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Corn Flakes Machinery
Corn flakes are food made by combining corn with sugar, vitamins and minerals to make them as nutritious as possible. For producing the fancy flakes specially designed flaker will be used. At present, corn flakes are popularly known as breakfast food in the world at large and generally taken with milk. Maize is the major raw material used for the manufacture of corn flakes.
Currently corn flakes is consumed by the international community, and a portion of middle and upper income groups of the urban population. The effective demand could increase to a greater extent if the price of the product is reduced together with proper promotional activities.
The milling process removes the corn kernels from the cobs and turns them into flaking sized 'grits'. Malted barley can be added to enhance the flavor of the Corn Flakes. The corn grits are cooked in steam pressure cookers, at temperatures exceeding 100C. This cooking process lasts for an hour and softens the hard grits. During cooking additional water is incorporated in the form of steam which condenses and the water content in the batch rises to 30-35%. Then the hot grits are transported from the cookers to large driers via the network of pipes. The grits spend several hours in the hot-air driers in order to reduce their moisture content. The corn grits are milled using rollers, which squeeze the grits flat.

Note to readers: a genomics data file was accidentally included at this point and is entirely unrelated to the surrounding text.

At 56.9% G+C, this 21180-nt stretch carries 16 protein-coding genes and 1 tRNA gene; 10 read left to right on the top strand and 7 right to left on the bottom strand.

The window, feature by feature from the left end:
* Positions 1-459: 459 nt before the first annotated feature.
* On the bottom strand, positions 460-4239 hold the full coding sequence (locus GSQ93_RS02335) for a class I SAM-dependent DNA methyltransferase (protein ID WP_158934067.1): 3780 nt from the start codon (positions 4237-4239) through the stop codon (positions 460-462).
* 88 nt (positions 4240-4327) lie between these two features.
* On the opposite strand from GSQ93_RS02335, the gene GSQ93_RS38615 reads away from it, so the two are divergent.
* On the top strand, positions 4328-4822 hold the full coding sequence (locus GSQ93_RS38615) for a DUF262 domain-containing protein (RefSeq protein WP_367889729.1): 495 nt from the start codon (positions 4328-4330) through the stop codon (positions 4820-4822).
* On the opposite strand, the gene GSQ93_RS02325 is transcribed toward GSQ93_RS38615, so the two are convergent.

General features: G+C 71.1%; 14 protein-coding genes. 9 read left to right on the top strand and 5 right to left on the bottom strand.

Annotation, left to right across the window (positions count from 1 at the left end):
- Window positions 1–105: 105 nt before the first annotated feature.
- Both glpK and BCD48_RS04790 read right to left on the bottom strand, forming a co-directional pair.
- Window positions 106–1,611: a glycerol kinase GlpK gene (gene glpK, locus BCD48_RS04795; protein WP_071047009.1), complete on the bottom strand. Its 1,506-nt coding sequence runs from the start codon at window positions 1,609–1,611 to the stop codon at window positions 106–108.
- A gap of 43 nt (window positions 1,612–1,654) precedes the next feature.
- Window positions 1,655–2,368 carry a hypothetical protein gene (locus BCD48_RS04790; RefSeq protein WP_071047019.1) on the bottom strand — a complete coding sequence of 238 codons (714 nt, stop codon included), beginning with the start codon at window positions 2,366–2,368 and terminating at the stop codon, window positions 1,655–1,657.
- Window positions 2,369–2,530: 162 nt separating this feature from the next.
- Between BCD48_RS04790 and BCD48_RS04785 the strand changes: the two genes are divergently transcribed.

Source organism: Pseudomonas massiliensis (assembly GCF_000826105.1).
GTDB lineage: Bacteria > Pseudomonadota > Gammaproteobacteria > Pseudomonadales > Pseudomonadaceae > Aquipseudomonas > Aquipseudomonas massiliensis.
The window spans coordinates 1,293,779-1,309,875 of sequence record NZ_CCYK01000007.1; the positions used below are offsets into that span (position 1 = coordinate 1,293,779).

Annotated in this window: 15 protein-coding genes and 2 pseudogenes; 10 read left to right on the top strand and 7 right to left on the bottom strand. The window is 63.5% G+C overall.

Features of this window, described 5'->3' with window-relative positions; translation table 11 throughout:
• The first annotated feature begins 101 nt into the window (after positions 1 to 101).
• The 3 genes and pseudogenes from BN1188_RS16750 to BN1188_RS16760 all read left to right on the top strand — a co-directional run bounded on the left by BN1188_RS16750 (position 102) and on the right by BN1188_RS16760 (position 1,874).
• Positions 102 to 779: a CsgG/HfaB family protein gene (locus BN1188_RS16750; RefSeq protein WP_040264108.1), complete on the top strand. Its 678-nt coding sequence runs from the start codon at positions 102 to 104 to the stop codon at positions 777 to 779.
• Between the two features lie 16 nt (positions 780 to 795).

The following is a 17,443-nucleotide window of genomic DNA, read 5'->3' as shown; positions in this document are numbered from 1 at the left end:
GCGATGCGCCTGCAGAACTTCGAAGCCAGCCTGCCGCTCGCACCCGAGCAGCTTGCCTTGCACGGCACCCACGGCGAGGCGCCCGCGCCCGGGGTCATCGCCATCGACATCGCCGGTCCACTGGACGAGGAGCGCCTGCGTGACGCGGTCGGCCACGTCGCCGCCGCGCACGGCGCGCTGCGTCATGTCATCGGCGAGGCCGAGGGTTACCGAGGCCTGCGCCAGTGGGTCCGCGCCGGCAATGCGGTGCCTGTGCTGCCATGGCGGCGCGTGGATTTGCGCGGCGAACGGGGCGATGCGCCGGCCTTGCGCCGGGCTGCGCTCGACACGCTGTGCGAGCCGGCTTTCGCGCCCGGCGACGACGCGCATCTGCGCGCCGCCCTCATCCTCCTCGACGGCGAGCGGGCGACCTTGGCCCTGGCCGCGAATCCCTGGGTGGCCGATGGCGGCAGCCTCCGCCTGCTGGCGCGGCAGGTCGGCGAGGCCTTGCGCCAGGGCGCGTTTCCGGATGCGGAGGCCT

The flakes are then tumble toasted in huge cylindrical ovens. The air in the ovens is heated by 600 degree celsius gas flames and the flakes are tossed around in a rotating drum. The drum is angled so that the flakes whirl around and pass through it quite quickly, and stops them spending too long in the fierce heat. The flakes are then coated with chocolate on demand and also sprayed with flavors,minerals to make them as nutritious as possible. The Corn flakes are then bagged up with the help of a bagging machine, which uses rolls of polythene.
The alternative technology is related to the volume of production. That is, for a large quantity of production (such as 600-800kg/hr) the alternative option is more appropriate. This choice requires a fully automated system at all steps-in production, packaging and boxing. It is suitable to the largest volume markets that may require exporting to neighboring countries. Nonetheless, for a capacity of production envisaged by the plant under study, such choice of technology is not feasible.